The following book review originally appeared in the July 31, 2005, edition of the Albany Times Union. A recent op-ed in The Washington Post by Fareed Zakaria called “The unbearable stench of Trump’s B.S.” references the book in describing the extreme lack of concern for the truth in statements from the Republican presidential candidate. The book, though, isn’t about Trump in general; rather, it is a challenge to everyone to examine how we may add to the world’s B.S. through our own contributions or by allowing others to get away with it.
‘Hot air’ philosophy brings world into focus
By Michael Janairo
For reasons that will be obvious, the title — and thus the subject — of the book in this review cannot be printed in its entirety in a family friendly newspaper such as the Times Union.
That word (think bovine excrement), the author writes, is sometimes replaced by humbug, balderdash, claptrap, hokum, drivel, buncombe, imposture or quackery . But the book rightly calls these words “less intense” and suggests they have more to do with “considerations of gentility” than the phenomenon to which they refer. They lack the sharpness and subversion inherent in the vulgarity.
The author, however, suggests one term comes close: hot air. “Just as hot air is speech that has been emptied of all informative content,” the Princeton University philosophy professor writes, “so excrement is matter from which everything nutritive has been removed.” For purposes of this review, “hot air” will be used as a substitute. But keep in mind that it lacks the original word’s impact.
The bestseller “On Bullshit” by Harry G. Frankfurt (Princeton University Press; 80 pages; $9.95) is at once ridiculous and sublime: a funny, thoughtful, elegant and provocative philosophical attempt at a sustained inquiry into something that, the author asserts, is prevalent in our culture and which most people are confident they can detect.
This slim volume is a rare wonder. (When is the last time a book of philosophy has stayed on The New York Times bestsellers list for months?) It turns the attempt to map a theory of a vulgar term into something like a detective mystery. The writing is concise and the pacing is quick. Red herrings pop up in the form of lesser (though more polite) terms. Counterarguments arise like an antagonist trying to thwart a protagonist, but they are swiftly set aside by cutting and concise applications of logic. And a crucial passage even relies on the influential philosopher of language, Ludwig Wittgenstein.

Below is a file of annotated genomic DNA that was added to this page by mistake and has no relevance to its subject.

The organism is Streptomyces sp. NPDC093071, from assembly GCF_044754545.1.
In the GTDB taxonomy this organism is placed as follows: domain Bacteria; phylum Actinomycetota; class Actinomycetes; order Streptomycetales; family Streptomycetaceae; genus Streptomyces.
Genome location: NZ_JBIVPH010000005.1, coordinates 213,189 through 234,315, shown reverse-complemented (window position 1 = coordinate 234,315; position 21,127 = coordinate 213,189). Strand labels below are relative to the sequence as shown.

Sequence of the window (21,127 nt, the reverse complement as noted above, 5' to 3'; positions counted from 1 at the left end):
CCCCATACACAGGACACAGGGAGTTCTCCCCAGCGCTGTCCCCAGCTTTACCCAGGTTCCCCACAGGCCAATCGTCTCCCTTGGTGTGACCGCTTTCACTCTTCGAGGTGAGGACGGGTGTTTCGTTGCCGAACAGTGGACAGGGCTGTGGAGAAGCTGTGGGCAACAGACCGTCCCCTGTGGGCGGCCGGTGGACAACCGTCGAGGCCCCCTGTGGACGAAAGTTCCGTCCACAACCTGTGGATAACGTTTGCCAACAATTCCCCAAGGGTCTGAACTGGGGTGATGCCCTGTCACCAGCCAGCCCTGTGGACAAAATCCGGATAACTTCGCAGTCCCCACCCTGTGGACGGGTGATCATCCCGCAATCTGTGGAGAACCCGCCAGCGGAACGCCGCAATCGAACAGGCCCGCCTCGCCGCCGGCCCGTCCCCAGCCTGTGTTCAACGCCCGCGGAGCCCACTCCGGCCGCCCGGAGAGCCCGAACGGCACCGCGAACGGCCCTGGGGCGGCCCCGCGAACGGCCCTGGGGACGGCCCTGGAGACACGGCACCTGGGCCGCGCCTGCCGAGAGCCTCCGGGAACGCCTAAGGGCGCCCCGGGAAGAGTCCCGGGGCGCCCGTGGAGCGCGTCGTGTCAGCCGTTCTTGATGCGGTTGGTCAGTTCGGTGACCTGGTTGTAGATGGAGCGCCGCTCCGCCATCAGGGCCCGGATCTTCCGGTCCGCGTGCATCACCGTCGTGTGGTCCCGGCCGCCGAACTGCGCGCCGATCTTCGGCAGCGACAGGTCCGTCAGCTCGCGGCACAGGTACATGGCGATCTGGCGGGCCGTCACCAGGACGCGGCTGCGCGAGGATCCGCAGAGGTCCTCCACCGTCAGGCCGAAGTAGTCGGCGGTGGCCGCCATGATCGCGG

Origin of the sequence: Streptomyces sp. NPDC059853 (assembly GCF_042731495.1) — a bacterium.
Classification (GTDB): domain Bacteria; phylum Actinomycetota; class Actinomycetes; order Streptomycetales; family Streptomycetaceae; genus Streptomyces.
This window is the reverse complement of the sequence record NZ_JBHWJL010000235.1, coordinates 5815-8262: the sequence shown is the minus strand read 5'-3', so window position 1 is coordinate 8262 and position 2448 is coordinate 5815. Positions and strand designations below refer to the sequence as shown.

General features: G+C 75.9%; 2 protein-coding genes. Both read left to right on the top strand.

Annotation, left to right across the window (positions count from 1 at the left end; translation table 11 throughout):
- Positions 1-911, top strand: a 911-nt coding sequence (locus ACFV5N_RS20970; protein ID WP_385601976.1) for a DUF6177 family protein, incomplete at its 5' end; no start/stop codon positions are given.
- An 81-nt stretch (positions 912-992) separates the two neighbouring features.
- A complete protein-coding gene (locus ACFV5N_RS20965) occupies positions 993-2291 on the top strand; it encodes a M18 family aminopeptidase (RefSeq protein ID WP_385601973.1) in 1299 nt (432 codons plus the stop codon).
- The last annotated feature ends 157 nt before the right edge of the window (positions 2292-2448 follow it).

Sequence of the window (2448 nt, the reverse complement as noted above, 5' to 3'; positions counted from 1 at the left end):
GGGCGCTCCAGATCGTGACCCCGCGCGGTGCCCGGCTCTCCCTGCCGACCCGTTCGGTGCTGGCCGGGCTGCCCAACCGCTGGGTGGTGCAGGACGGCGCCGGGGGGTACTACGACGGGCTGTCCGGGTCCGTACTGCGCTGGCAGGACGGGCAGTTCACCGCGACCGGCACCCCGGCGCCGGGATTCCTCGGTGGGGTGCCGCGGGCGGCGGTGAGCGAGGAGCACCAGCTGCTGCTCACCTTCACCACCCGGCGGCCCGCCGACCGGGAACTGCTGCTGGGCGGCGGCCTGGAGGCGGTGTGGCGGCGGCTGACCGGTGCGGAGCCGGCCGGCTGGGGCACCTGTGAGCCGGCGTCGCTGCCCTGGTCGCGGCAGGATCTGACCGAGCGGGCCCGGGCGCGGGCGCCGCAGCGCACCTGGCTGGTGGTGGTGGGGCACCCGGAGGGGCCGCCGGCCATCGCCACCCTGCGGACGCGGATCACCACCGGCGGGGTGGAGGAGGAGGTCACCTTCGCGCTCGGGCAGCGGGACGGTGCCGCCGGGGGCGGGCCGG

The pleasure of this book is watching how Frankfurt leads to some of his most powerful assertions.
For example, he defines the titular word as statements made mindlessly, “unconnected to a concern for the truth.” Though this definition may seem applicable to lying, Frankfurt swiftly dismisses that notion by arguing that a liar must be concerned with the truth, because a person can only lie if he thinks what he is saying isn’t true.
The “hot air” emitter, on the other hand, just doesn’t care.
What is startling about this theory is the example Frankfurt uses to develop his definition. Though many people could easily imagine the realms of advertising, media and politics as rich sources of examples, Frankfurt turns to an anecdote in a memoir by Fania Pascal in which she describes to Wittgenstein how she feels after having her tonsils removed.
She writes: “Wittgenstein called. I croaked: `I feel just like a dog that has been run over.’ He was disgusted: `You don’t know what a dog that has been run over feels like.’ ”
With this example — so localized, so mundane — Frankfurt suddenly opens up his theory to examinations of day-to-day settings to help people evaluate the things they hear.
How often do we ask how someone is, only to hear, “Fine”? How often do we mindlessly use a word like that ourselves? How can we know who we are and the people around us if we mindlessly rely on stock phrases and pointless similes, as if tossing hot air back and forth has anything to do with the truth of our being?
By theorizing the vulgar term of the title, Frankfurt is offering a new way for us to look at the world around us. Anyone concerned about clarity, conciseness, truth and the uses of language will find this book a joy to read and the beginning of a necessary conversation.
Harry Frankfurt followed up “On B.S.” with a book called “On Truth,” which I also reviewed in 2007 and wrote, “Though Frankfurt is careful to limit his discussion to “friends” and “individuals,” I couldn’t help but infer a national application to his ideas. That is, America’s leaders have placed their citizens in a fantasy world in regards to war, terrorism and truth that have made an entire nation crazy. The revelations of the Bush administration’s fabrications and disinformation are only beginning to get us out of this craziness, but the process will likely take decades.” You can read the full review here.